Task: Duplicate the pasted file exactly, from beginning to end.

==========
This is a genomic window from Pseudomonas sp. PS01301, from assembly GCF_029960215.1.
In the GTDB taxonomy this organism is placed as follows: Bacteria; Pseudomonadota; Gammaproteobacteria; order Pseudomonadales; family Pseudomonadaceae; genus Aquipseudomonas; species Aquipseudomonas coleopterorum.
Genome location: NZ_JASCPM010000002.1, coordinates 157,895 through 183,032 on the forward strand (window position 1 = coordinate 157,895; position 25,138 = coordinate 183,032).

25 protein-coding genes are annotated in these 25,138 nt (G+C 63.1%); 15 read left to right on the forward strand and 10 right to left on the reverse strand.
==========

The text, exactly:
This is a genomic window from Pseudomonas sp. PS01301, from assembly GCF_029960215.1.
In the GTDB taxonomy this organism is placed as follows: Bacteria; Pseudomonadota; Gammaproteobacteria; order Pseudomonadales; family Pseudomonadaceae; genus Aquipseudomonas; species Aquipseudomonas coleopterorum.
Genome location: NZ_JASCPM010000002.1, coordinates 157,895 through 183,032 on the forward strand (window position 1 = coordinate 157,895; position 25,138 = coordinate 183,032).

25 protein-coding genes are annotated in these 25,138 nt (G+C 63.1%); 15 read left to right on the forward strand and 10 right to left on the reverse strand.